In the past they used to eat a lot of potatoes and turnip cabbage. One of the most famous and specific for this region is kavra, which is prepared in winter and spring. It is a thick stew, which can be served as a main dish. In authentic restaurants you will be served with stewed žganci , made of potatoes and flour.  It is common that the “štrukelj” is baked with cream and the fish is dried on smoke. A real specialty is “žlikrofi”, the best ones are from Idrija, stuffed with potatoes and crumbs. They got European certificate of a traditional remark.


Dolenjska is not very famous for its cuisine but its recognition is rising. Most people, when they hear the word Dolenjska, think of delicious vine, especially Cviček. They believe that Cviček can heal, it helps with high blood pressure and burns fat.

Otherwise, people there like to eat smoked pork legs, blood sausages (black pudding) with sour cabbage and “ocvirkovi štruklji” (pastry with cottage cheese and pieces of pigs’ fat.

Because of its location the cuisine was strongly influenced by the Italians, Hungarians and Balkans. People swear on natural, local and seasonal food. In the past most of dishes were prepared with home-made vegetables and animals that were caught in the forest or in the water. In 1592 there was hunger on the countryside, and they did not eat anything else but turnip peelings and that’s how the dish aleluja was invented.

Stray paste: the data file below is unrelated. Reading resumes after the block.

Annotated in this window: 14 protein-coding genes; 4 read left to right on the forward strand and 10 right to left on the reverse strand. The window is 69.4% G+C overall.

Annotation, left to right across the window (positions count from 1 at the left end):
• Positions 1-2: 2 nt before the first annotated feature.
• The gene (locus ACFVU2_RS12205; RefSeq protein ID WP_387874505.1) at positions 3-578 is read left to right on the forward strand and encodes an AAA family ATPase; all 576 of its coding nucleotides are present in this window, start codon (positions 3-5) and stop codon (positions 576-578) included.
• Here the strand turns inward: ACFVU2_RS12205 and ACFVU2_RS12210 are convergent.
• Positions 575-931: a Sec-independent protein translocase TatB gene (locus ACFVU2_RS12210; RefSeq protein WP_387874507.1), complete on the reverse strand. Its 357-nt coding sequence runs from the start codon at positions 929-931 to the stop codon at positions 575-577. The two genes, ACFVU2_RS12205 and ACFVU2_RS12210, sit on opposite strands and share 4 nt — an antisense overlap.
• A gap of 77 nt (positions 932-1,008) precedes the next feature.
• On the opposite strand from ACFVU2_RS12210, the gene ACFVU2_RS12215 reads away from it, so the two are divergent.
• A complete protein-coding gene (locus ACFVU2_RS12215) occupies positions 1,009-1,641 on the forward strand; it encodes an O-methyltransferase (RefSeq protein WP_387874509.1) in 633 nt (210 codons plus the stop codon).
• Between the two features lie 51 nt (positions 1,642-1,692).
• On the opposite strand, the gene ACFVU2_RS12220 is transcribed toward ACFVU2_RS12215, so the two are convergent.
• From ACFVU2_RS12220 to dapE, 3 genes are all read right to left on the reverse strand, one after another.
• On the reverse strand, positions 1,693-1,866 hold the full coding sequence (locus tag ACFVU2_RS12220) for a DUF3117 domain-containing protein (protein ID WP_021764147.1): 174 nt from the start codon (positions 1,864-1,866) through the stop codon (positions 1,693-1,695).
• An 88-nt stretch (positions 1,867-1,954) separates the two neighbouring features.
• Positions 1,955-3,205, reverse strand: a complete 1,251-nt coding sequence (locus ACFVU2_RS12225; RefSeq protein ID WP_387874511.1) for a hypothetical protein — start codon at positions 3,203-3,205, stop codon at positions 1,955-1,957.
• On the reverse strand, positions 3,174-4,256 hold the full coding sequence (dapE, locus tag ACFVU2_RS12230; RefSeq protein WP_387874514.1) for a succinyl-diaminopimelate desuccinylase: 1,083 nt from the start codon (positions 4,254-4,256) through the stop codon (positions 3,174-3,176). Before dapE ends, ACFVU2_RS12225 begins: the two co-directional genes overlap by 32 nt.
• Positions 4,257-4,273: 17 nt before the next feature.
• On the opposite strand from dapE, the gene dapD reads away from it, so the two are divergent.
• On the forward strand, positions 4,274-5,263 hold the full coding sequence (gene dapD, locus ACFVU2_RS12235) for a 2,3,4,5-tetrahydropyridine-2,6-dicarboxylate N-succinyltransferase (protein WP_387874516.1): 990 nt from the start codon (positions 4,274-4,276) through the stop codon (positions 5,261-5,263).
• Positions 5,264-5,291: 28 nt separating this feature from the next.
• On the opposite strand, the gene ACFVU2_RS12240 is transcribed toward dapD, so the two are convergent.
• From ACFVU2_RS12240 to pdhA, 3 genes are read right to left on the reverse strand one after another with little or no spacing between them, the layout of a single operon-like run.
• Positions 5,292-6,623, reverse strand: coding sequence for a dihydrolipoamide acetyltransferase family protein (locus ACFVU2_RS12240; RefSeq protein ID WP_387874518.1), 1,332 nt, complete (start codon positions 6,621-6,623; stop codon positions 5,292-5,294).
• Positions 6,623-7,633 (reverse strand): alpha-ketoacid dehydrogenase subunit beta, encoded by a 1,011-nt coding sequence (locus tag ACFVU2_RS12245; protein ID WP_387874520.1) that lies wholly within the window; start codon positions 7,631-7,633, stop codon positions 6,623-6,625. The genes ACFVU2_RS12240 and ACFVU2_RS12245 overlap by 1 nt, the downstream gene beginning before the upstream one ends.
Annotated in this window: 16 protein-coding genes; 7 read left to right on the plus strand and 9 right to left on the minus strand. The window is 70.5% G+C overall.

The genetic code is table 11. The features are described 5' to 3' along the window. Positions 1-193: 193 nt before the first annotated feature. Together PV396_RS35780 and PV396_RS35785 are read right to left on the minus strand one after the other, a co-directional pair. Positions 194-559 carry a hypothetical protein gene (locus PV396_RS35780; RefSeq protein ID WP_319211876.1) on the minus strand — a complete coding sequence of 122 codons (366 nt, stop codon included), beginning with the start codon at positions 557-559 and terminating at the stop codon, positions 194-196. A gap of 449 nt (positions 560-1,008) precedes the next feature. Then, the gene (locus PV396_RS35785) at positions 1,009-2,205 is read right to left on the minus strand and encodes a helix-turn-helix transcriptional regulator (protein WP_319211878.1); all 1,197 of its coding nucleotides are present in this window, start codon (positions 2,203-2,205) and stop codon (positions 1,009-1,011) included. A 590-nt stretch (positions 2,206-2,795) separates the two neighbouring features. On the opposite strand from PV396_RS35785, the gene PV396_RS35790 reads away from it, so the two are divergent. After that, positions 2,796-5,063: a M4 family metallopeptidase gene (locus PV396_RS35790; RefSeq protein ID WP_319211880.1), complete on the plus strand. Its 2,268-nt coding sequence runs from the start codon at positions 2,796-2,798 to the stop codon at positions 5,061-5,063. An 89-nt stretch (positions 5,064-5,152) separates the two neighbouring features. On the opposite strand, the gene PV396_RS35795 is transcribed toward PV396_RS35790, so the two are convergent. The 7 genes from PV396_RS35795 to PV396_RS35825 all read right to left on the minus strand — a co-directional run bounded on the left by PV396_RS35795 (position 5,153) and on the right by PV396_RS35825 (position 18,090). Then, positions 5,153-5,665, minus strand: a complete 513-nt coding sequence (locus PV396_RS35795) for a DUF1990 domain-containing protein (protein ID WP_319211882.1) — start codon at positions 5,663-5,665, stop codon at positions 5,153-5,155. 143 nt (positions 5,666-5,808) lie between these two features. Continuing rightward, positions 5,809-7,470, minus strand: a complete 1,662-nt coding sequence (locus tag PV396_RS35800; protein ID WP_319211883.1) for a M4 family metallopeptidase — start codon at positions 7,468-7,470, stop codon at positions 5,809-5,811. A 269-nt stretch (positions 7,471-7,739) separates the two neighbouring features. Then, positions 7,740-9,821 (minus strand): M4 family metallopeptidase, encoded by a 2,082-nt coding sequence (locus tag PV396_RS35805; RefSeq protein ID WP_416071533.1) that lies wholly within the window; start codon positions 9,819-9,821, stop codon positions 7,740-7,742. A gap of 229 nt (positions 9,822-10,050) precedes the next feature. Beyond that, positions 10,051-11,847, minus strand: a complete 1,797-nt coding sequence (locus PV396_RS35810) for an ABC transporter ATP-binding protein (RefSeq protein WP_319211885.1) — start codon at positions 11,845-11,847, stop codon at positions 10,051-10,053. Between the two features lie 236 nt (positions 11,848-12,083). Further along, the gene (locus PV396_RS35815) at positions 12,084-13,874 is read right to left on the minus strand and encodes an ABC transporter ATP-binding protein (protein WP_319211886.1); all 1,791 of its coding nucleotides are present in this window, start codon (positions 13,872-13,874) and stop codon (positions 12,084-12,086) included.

A popular dish is “matevž”, which is made of potatoes and beans, it can be also put as a side plate to meat or main dish with cabbage.


Primorska Kitchen is very various and divided in six groups: Posoška, Idrijska, Briška, Vipavska, Kraška and Istria.

In Vipava area people eat delicious but simple food. They also praise home-made vegetables, fruits etc. It is influenced by Italian and Middle European cooking style. Dishes are colorful and portions are not very large. The best is “Vipavska jota” with pieces of pork meat. This region is the most culinary interesting due to “Osmicas”.  The tradition began in the time of Maria Theresa and it has been through some changes. Nowadays you can go there once or twice a year, when farmers open their homes and serve home-made products to their guests.

Kras is very famous for its dried meat (pršut), which they dry on air, especially on southern wind called “burja”.

In Istria people put a lot of love, hard work and imagination into the preparation of each special dish. They like serving pasta, lasagnas, fish dishes but the most famous are “fuži”. They are sort of pasta that is half-dried and not baked. Main ingredients are eggs, salt and grits. Overall, in Primorska they use a lot of Mediterranean spices and they truly now how to present the sea on a plate.

Diplomats tasting Slovenian food: